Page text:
Groups / Fora
Abbé Warré's book
Frames (and semi-frames)
The People's Hive of Abbé Emile Warré is presented as a tiered or storified, vertical top-bar hive. However there are some beekeepers who use it as a frame hive, whilst retaining several features of Warré's method. This page examines the frames issue and offers construction data on the frame versions.
Abbé Emile Warré's comments as follows regarding frames:1
Pfarrer Johann Thür was a contemorary of Warré, although the two were probably unknown to each other. Thür,2 in his book promoting the vertical, top-bar hive of Pfarrer Johann Ludwig Christ (1739-1813),3 made the following comments regarding top-bars versus frames:
Thür repeatedly stressed the importance to bee health of retaining the nest scent and heat.
Although Warré favoured hives with natural comb built below top-bars only, in early editions of his book L' Apiculture Pour Tous (Beekeeping For All), out of respect for the freedom of his readers, he offered a frame version of his hive.4 One might then ask: why not just use one of the popular frame hives in common use, such as the Langstroth? The main reasons are that: 1) the small footprint of the Warré hive of 300 x 300 mm not only makes it about the size of a natural cluster but also puts all the winter stores above that cluster where it should be, rather than partly at the difficult-to-reach periphery of a larger footprint box; and that 2) the hive boxes are sufficiently manageable to operate the frame version in the same way as the top-bar version, i.e. by adding new boxes underneath (nadiring) in spring and harvesting the honey from the box(es) at the top in the autumn.
Gilles Denis and Marc Gatineau have developed frame versions of the Warré hive for certain purposes. Attractive features of these versions are the slimness of the frames used and the retention of the internal size of the Warré box, thus allowing interchange with boxes using top-bars only. The measurements A, B, C and D in the table below correspond to the dimensions on the following diagram:
Table of comparison of frames (measurements in mm)
* Warré bottom bars have a 5 mm bevelled projection
beyond the side bars. Thus the total length of the wood is 330 mm.
All three hives appear to be top bee-space although the Denis has a 5 mm space at the top of each box (12 mm rebate minus 7 mm top-bar) and an 8 mm space at the bottom of each box (198 mm deep box below rebate minus 190 mm side-bar).
French Warré hives commercially available with frames
Bill Harley reports7: I took out 2 commercial warré bodies each from a different source. The dimensions were basically the same. The internal dimensions are 307x307mm and 305x305mm. The rebate, side to side is 327mm in both cases and the thickness of the planed wood is 22mm and the overall depth is 217 external x 200 internal. The frames are made of 25 x 7mm wood the top bar being 325mm long, the sides 202 outside and 190mm inside, inside width 270mm.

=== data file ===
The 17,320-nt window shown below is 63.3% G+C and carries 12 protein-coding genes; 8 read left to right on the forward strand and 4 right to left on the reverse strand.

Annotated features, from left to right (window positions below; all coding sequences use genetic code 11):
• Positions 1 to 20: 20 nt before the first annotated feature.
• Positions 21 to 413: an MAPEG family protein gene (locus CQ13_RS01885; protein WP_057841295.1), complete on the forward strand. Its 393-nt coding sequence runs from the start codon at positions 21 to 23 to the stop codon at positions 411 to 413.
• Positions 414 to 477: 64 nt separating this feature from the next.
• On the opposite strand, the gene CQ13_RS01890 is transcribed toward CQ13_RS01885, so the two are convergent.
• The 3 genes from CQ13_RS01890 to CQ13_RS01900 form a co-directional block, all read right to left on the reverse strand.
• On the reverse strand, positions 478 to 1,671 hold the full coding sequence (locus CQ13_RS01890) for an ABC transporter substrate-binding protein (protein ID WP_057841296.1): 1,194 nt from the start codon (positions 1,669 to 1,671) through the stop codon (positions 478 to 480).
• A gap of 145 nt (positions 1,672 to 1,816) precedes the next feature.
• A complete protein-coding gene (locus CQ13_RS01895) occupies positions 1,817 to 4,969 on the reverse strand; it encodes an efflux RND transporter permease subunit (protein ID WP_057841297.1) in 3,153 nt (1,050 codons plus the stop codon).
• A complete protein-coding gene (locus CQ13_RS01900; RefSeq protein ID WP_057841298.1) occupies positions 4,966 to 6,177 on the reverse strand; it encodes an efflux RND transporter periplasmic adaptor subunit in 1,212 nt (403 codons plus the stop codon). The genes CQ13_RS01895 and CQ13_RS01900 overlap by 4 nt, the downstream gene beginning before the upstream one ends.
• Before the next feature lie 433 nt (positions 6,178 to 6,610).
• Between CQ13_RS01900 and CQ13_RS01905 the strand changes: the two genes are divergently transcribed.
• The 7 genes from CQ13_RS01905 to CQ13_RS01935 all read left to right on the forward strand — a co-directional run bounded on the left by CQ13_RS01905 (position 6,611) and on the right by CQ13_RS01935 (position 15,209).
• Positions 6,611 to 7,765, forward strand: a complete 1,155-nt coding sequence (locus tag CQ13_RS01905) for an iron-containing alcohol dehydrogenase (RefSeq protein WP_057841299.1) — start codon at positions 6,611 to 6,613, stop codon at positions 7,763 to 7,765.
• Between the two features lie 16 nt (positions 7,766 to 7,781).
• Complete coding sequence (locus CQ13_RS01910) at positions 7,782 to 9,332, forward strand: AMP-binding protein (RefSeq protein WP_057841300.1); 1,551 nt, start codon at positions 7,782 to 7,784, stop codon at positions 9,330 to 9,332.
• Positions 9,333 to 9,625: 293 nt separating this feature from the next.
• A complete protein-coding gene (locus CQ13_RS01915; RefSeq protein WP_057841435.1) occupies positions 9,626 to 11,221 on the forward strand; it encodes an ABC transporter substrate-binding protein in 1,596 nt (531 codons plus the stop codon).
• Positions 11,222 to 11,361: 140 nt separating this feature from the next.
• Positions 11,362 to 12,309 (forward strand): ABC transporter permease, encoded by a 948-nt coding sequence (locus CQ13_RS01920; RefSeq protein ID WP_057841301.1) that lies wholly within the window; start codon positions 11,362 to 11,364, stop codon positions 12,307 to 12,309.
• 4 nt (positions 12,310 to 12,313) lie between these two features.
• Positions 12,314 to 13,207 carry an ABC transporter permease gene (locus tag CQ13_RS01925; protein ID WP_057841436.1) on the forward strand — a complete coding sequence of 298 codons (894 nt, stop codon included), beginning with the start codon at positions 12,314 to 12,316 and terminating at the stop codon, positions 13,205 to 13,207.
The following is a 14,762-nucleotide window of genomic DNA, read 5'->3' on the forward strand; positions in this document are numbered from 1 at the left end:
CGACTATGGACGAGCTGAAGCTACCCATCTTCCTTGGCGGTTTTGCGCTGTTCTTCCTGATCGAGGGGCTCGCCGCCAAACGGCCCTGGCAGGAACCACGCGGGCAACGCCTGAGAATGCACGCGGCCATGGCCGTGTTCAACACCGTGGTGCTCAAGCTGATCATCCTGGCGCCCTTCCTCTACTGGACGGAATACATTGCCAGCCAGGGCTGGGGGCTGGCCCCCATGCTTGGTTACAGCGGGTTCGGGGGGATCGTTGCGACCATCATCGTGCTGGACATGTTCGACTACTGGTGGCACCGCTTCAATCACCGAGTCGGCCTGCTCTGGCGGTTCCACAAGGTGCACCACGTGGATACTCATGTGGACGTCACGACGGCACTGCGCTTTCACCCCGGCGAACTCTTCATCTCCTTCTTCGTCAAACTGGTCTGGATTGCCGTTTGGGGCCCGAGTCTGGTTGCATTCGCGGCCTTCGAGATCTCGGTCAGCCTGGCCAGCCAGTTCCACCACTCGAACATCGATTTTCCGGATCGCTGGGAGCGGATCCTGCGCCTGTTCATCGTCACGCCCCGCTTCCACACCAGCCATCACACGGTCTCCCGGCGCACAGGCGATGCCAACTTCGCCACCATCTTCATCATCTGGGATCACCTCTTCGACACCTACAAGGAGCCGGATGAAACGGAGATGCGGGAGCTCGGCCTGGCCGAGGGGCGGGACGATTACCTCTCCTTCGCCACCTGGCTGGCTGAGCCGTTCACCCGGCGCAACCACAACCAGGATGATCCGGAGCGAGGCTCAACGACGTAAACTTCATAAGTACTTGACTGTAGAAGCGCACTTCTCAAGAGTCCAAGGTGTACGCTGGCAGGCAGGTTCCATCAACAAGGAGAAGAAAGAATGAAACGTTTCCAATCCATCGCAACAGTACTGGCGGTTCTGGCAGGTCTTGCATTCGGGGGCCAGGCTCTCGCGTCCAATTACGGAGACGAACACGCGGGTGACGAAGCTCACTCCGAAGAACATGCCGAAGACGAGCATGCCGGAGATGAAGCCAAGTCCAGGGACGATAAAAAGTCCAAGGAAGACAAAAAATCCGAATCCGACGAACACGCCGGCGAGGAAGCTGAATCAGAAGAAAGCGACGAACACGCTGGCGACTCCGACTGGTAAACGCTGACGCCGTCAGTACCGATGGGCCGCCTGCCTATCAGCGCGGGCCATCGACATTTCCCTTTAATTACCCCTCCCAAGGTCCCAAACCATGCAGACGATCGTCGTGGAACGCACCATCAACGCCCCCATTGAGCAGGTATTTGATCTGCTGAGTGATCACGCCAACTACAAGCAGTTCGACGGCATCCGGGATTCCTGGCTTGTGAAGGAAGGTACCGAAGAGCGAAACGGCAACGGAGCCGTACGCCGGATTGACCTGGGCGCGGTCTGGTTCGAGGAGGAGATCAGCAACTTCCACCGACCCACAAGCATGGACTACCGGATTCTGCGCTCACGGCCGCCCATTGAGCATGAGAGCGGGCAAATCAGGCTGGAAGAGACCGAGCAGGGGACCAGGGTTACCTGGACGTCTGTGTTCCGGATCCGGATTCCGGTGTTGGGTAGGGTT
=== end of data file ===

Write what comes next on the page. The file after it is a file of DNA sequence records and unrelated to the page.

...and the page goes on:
Larry Garrett's double deep brood frames and shallow (super) frames for the Warré hive: here.
For increased manipulability and inspectability of combs without entirely compromising the top-bar format, some Warré users have adopted semi-frames. Gilles Denis' semi-frame is illustrated on this page. He uses these primarily in his breeding colonies. His semi-frame is intended to prevent any comb attachment to the walls at the top. However, another type of semi-frame using dowels has been adopted by Gareth John (UK). It allows comb to be built past the dowel side-bar. See illustration below.
The 6 mm dowel is positioned a little way in from the side of the box. To avoid it being propolised to the box wall, the gap should be a bee space or more, e.g >7.5 mm. As the above illustration with comb shows, the bees build comb past the dowel to the wall. It can be freed in the usual way with the Warré comb knife. To ensure that the dowel is perpendicular to the top-bar, the hole should be drilled with the help of a vertical drill stand. The dowel may be glued into the top-bar, or secured merely by a tight fit in the hole. Tis particular top-bar has a wooden comb guide set in a groove.
Below: example of a simple jig for assembling semi-frames (Photo: Nick Holmes).
1) Warré, Emile. Beekeeping For All. Translated by David Heaf and Pat Cheney from the 12th edition of L' Apiculture Pour Tous , 1948. (The 12th edition was published after he had moved to Saint-Symphorien on the outskirts of Tours, France.)
2) Thür, Johann. Beekeeping: natural, simple and successful. Translated by David Heaf from Bienenzucht. Naturgerecht einfach und erfolgsicher by Johann Thür, Imker (Wien, Gerasdorf, Kapellerfeld, 2nd ed., 1946). Download PDF: http://www.users.callnetuk.com/~heaf/thur.pdf . The German original is at http://www.seanet.com/~alexs/bien/bienenzucht_full.pdf .
3) Christ, Johann Ludwig, Anweisung zur nützlichen and angenehmen Bienenzucht für alle Gegenden, 1779
4) Warré, Emile. L' Apiculture Pour Tous. 5th edition,
March 1923. This was published when Warré was curé of Martainneville in the Somme,
France. For JPEG images of all the pages see http://ruche.populaire.free.fr/apiculture_pour_tous_5eme_edition/.
5) Denis, Gilles Mode d'emploi de la ruche Warré (How to use the Warré hive), 2 Rue Jean Monnet, 42650 St Jean Bonnefonds, France (tel. 33 (0)4 53 86 23). http://www.ruche-warre.com.
6) Gatineau, Marc L'apiculture, telle que je l'aime et la pratique (The beekeeping I love and practise) http://www.apiculturegatineau.fr/
7) Email to http://uk.groups.yahoo.com/group/warrebeekeeping/ 17 June 2012, message number 28,460.